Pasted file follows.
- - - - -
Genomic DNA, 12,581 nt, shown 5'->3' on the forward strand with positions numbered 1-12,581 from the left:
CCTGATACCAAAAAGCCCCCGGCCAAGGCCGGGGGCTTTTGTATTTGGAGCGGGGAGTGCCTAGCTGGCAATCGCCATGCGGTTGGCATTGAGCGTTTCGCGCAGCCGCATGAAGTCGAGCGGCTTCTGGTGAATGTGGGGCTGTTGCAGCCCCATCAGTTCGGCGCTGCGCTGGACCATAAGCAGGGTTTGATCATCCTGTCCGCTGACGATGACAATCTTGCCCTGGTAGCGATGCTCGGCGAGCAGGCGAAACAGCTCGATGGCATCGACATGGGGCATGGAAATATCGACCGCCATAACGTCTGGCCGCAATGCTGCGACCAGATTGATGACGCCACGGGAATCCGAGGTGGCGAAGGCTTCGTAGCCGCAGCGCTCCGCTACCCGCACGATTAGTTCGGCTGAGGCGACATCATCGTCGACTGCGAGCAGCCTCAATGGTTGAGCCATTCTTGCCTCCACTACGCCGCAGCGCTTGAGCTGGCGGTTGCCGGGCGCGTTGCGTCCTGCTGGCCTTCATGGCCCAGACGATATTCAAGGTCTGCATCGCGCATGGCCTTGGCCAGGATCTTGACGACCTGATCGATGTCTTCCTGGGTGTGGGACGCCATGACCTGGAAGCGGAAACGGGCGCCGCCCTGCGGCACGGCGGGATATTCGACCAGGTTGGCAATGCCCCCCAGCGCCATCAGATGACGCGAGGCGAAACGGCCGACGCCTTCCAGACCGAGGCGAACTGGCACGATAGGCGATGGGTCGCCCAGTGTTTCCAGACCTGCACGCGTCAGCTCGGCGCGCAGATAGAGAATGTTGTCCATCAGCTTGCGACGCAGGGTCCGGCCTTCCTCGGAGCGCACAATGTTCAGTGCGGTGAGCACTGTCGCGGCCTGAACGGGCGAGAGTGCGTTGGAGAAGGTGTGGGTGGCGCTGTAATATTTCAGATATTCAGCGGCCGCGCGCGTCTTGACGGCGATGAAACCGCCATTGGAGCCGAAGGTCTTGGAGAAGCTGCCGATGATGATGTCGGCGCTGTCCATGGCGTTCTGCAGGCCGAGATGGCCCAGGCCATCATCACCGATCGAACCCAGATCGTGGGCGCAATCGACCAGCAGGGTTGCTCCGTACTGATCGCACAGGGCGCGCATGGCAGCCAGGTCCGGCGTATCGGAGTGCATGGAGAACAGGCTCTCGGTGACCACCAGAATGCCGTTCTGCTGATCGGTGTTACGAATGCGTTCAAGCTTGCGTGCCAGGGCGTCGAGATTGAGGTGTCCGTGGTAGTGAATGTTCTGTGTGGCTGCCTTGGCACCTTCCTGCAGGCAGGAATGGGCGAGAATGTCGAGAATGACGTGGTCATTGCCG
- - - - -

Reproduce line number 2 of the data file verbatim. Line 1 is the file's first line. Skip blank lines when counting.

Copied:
CCTGATACCAAAAAGCCCCCGGCCAAGGCCGGGGGCTTTTGTATTTGGAGCGGGGAGTGCCTAGCTGGCAATCGCCATGCGGTTGGCATTGAGCGTTTCGCGCAGCCGCATGAAGTCGAGCGGCTTCTGGTGAATGTGGGGCTGTTGCAGCCCCATCAGTTCGGCGCTGCGCTGGACCATAAGCAGGGTTTGATCATCCTGTCCGCTGACGATGACAATCTTGCCCTGGTAGCGATGCTCGGCGAGCAGGCGAAACAGCTCGATGGCATCGACATGGGGCATGGAAATATCGACCGCCATAACGTCTGGCCGCAATGCTGCGACCAGATTGATGACGCCACGGGAATCCGAGGTGGCGAAGGCTTCGTAGCCGCAGCGCTCCGCTACCCGCACGATTAGTTCGGCTGAGGCGACATCATCGTCGACTGCGAGCAGCCTCAATGGTTGAGCCATTCTTGCCTCCACTACGCCGCAGCGCTTGAGCTGGCGGTTGCCGGGCGCGTTGCGTCCTGCTGGCCTTCATGGCCCAGACGATATTCAAGGTCTGCATCGCGCATGGCCTTGGCCAGGATCTTGACGACCTGATCGATGTCTTCCTGGGTGTGGGACGCCATGACCTGGAAGCGGAAACGGGCGCCGCCCTGCGGCACGGCGGGATATTCGACCAGGTTGGCAATGCCCCCCAGCGCCATCAGATGACGCGAGGCGAAACGGCCGACGCCTTCCAGACCGAGGCGAACTGGCACGATAGGCGATGGGTCGCCCAGTGTTTCCAGACCTGCACGCGTCAGCTCGGCGCGCAGATAGAGAATGTTGTCCATCAGCTTGCGACGCAGGGTCCGGCCTTCCTCGGAGCGCACAATGTTCAGTGCGGTGAGCACTGTCGCGGCCTGAACGGGCGAGAGTGCGTTGGAGAAGGTGTGGGTGGCGCTGTAATATTTCAGATATTCAGCGGCCGCGCGCGTCTTGACGGCGATGAAACCGCCATTGGAGCCGAAGGTCTTGGAGAAGCTGCCGATGATGATGTCGGCGCTGTCCATGGCGTTCTGCAGGCCGAGATGGCCCAGGCCATCATCACCGATCGAACCCAGATCGTGGGCGCAATCGACCAGCAGGGTTGCTCCGTACTGATCGCACAGGGCGCGCATGGCAGCCAGGTCCGGCGTATCGGAGTGCATGGAGAACAGGCTCTCGGTGACCACCAGAATGCCGTTCTGCTGATCGGTGTTACGAATGCGTTCAAGCTTGCGTGCCAGGGCGTCGAGATTGAGGTGTCCGTGGTAGTGAATGTTCTGTGTGGCTGCCTTGGCACCTTCCTGCAGGCAGGAATGGGCGAGAATGTCGAGAATGACGTGGTCATTGCCG